A new nationalist residents’ association has been formed in an area due to host three contentious parades within the next fortnight.
A public meeting is set to take place tomorrow to elect a committee for the fledgling body, named The New Lodge and North Queen Street Concerned Residents in north Belfast.
It will be a separate group from the current Carrick Hill Concerned Residents’ Association, but a spokesman for the new group said the two will work closely.
“Carrick Hill is only a small community and it’s only a small part of the bigger parish,” the spokesman said.
“There are people going to Mass on Saturday nights, sometimes Sunday nights, and parades are causing these people to be kept behind police lines. People aren’t happy, enough is enough.
“This is a generational thing and people have decided to do something about it,” he said.
“People aren’t saying say they don’t want the parade, it’s how they conduct themselves while they are parading. This is a single issue thing, it’s about respect.”
The spokesman said the new body would welcome dialogue with the Orange Order.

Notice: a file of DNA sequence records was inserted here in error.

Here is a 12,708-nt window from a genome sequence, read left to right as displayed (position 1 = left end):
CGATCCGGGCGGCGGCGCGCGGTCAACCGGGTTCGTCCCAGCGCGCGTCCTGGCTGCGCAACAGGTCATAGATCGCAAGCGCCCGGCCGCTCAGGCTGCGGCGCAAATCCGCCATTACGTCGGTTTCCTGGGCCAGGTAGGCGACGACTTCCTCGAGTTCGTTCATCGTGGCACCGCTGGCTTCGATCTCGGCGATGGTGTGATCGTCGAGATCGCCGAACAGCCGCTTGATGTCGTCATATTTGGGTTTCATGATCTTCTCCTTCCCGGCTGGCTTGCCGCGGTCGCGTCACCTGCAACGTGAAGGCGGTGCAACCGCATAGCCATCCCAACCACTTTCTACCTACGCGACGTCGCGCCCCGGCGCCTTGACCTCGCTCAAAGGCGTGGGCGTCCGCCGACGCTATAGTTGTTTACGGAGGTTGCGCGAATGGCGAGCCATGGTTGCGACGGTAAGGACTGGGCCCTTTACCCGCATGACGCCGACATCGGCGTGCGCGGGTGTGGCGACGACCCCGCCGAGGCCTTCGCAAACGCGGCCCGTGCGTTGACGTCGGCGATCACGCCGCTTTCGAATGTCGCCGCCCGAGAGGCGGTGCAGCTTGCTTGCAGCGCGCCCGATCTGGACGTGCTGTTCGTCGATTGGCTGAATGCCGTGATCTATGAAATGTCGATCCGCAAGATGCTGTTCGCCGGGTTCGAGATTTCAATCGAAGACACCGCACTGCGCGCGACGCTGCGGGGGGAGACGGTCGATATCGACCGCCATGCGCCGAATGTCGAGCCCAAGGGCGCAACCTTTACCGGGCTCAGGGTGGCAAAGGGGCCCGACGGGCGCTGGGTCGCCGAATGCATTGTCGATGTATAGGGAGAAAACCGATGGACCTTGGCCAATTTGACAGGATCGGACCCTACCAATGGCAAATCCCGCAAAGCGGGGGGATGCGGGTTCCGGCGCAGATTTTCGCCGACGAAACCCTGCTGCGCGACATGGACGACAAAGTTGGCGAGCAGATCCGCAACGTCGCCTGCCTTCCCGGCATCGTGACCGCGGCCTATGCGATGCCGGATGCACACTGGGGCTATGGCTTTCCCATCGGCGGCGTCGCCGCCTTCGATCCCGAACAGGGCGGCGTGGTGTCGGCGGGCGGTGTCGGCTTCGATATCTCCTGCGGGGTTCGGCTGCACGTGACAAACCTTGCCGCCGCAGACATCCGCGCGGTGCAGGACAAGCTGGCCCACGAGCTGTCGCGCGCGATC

There was trouble in the area following the Tour of the North parade on Friday evening.
The march was the first of a series of parades set to pass the church and Carrick Hill area in the coming months.
There will be three such demonstrations in the next two weeks.
The first, a Battle of the Somme commemoration, will pass this Sunday, followed by a similar event on Monday.
On Sunday July 7, a Battle of the Boyne parade is due to take place. There will also be a parade past the church on July 12.
Earlier this month, the Orange Order said bands participating in the parades will play hymns only as they pass St Patrick’s Church.
A heavy police presence was required to keep residents and marchers apart as the parade made its way along North Street towards the Shankill Road on Friday. Two arrests were made.
After the parade had passed an incident involving two senior Sinn Fein politicians took place in Carrick Hill.
The Tour of the North parade has been marred by violent sectarian clashes in previous years.
However, most of the trouble occurred in Ardoyne.
The potential flashpoint of the route has shifted to St Patrick’s Catholic church in Donegall Street after a loyalist band was filmed playing a sectarian song outside the church last Twelfth of July.
Meanwhile, Fr Michael Sheehan, whose St Patrick’s Church is at the centre of the dispute, called on the Parades Commission to review its rulings regarding the forthcoming parades.
At least one band is alleged to have breached the determinations of the Parades Commission on Friday by playing music in the vicinity of the Carrick Hill district.
Fr Sheehan said: “They need to address the fact that determinations are regularly being breached,” he said.
“I don’t know how but they need to do something.”